Kyanite petrogenesis in migmatites: resolving melting and metamorphic signatures

Phillips, Stacy E.; Argles, Tom W.; Warren, Clare J.; Harris, Nigel B. W. and Kunz, Barbara E. (2023). Kyanite petrogenesis in migmatites: resolving melting and metamorphic signatures. Contributions to Mineralogy and Petrology, 178(2), article no. 10.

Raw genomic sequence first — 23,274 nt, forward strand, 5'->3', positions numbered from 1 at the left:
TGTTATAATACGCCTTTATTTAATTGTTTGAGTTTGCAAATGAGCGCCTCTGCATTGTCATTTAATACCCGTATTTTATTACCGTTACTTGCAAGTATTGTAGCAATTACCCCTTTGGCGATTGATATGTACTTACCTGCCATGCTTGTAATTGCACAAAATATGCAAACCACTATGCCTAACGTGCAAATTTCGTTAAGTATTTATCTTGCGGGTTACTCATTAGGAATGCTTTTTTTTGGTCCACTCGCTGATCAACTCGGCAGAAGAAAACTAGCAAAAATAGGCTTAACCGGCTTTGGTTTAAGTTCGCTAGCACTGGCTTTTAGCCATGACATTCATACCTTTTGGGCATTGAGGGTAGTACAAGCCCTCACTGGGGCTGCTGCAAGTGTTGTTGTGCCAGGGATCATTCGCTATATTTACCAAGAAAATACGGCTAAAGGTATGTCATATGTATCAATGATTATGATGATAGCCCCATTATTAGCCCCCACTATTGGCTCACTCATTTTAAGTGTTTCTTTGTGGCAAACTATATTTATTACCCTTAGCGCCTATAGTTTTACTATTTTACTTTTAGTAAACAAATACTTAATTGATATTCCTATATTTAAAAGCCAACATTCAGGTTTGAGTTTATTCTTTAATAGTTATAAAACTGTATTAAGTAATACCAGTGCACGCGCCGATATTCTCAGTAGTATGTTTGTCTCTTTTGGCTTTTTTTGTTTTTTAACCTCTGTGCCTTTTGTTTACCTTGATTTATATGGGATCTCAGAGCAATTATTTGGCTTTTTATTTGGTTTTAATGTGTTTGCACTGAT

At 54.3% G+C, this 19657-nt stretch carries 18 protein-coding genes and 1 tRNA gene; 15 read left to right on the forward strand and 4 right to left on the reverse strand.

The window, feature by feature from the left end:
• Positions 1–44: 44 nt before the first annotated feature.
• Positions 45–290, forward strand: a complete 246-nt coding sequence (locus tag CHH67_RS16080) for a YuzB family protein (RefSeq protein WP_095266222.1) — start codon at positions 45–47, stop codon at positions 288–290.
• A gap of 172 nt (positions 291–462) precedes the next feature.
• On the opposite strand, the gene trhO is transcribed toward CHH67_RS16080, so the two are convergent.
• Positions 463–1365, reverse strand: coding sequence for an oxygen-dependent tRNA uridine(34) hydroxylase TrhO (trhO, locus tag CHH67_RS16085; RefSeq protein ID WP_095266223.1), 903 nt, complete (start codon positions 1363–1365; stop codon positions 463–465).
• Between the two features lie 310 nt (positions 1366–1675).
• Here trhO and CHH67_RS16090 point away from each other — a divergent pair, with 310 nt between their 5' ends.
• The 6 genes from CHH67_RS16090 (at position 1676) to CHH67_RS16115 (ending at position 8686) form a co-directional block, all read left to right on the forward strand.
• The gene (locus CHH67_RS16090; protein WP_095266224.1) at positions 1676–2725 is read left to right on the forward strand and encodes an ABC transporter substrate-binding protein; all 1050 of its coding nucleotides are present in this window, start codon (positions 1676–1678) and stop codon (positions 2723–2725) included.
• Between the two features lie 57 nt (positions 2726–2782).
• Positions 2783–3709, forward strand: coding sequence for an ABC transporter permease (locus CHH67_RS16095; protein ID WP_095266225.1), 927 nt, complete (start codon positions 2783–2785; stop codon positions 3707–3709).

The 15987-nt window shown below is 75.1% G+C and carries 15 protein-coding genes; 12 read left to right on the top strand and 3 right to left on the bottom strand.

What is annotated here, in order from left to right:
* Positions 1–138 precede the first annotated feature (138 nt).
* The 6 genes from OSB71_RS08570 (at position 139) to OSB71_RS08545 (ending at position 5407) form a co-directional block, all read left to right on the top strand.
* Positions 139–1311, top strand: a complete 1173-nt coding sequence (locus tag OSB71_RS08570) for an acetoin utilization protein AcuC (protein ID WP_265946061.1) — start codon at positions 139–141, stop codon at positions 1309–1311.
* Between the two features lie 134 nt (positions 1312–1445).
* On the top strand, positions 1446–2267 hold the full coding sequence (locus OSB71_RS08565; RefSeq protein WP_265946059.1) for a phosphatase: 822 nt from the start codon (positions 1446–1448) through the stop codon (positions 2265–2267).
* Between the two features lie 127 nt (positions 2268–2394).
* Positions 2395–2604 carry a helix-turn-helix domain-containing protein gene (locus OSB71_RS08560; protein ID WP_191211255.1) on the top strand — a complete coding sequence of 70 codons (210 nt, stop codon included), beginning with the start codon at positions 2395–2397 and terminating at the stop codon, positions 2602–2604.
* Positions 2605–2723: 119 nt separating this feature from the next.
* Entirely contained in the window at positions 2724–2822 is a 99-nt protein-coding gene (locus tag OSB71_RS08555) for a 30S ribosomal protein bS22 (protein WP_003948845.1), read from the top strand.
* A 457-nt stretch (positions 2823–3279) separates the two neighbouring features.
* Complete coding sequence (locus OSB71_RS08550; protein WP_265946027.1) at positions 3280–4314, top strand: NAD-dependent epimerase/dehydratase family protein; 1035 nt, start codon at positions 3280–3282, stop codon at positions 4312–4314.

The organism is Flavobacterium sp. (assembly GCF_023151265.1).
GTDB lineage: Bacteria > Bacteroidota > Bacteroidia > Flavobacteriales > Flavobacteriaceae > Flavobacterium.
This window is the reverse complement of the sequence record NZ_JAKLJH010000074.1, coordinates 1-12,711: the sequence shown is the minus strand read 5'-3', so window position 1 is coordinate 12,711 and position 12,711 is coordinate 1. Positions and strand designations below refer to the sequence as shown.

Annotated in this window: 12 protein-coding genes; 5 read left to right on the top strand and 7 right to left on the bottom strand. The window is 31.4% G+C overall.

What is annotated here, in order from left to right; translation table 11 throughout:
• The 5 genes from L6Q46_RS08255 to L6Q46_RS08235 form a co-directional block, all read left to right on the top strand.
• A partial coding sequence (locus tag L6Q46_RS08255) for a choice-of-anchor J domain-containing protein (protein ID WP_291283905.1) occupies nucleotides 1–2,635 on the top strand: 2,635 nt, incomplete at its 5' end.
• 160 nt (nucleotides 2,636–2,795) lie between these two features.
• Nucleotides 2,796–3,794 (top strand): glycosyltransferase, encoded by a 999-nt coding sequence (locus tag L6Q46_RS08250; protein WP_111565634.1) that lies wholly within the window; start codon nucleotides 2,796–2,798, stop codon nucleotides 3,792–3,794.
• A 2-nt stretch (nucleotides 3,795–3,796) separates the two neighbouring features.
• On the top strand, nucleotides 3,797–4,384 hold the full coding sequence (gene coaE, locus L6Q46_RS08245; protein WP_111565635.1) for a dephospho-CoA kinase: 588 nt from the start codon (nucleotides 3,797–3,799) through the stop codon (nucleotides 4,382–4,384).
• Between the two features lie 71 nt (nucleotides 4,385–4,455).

Aluminosilicates (kyanite, sillimanite and andalusite) are useful pressure–temperature (P–T) indicators that can form in a range of rock types through different mineral reactions, including those that involve partial melting. However, the presence of xenocrystic or inherited grains may lead to spurious P–T interpretations. The morphologies, microtextural positions, cathodoluminescence responses and trace element compositions of migmatite-hosted kyanite from Eastern Bhutan were investigated to determine whether sub-solidus kyanite could be distinguished from kyanite that crystallised directly from partial melt, or from kyanite that grew peritectically during muscovite dehydration reactions. Morphology and cathodoluminescence response were found to be the most reliable petrogenetic indicators. Trace element abundances generally support petrographic evidence, but protolith bulk composition exerts a strong control over absolute element abundance in kyanite. Sample-normalised concentrations show distinctive differences between petrogenetic types, particularly for Mg, Ti, V, Cr, Mn, Fe and Ge. LA-ICP-MS element maps, particularly combined to show Cr/V, provide additional information about changing geochemical environments during kyanite growth. Most kyanite in the studied migmatitic leucosomes is of sub-solidus origin, with less widespread evidence for peritectic crystallisation. Where present, grain rims commonly crystallised directly from the melt; however, entire grains crystallised exclusively from melt are rare. The presence of kyanite in leucosomes does not, therefore, necessarily constrain the P–T conditions of melting, and the mechanism of growth should be determined before using kyanite as a P–T indicator. This finding has significant implications for the interpretation of kyanite-bearing migmatites as representing early stages of melting during Himalayan evolution.

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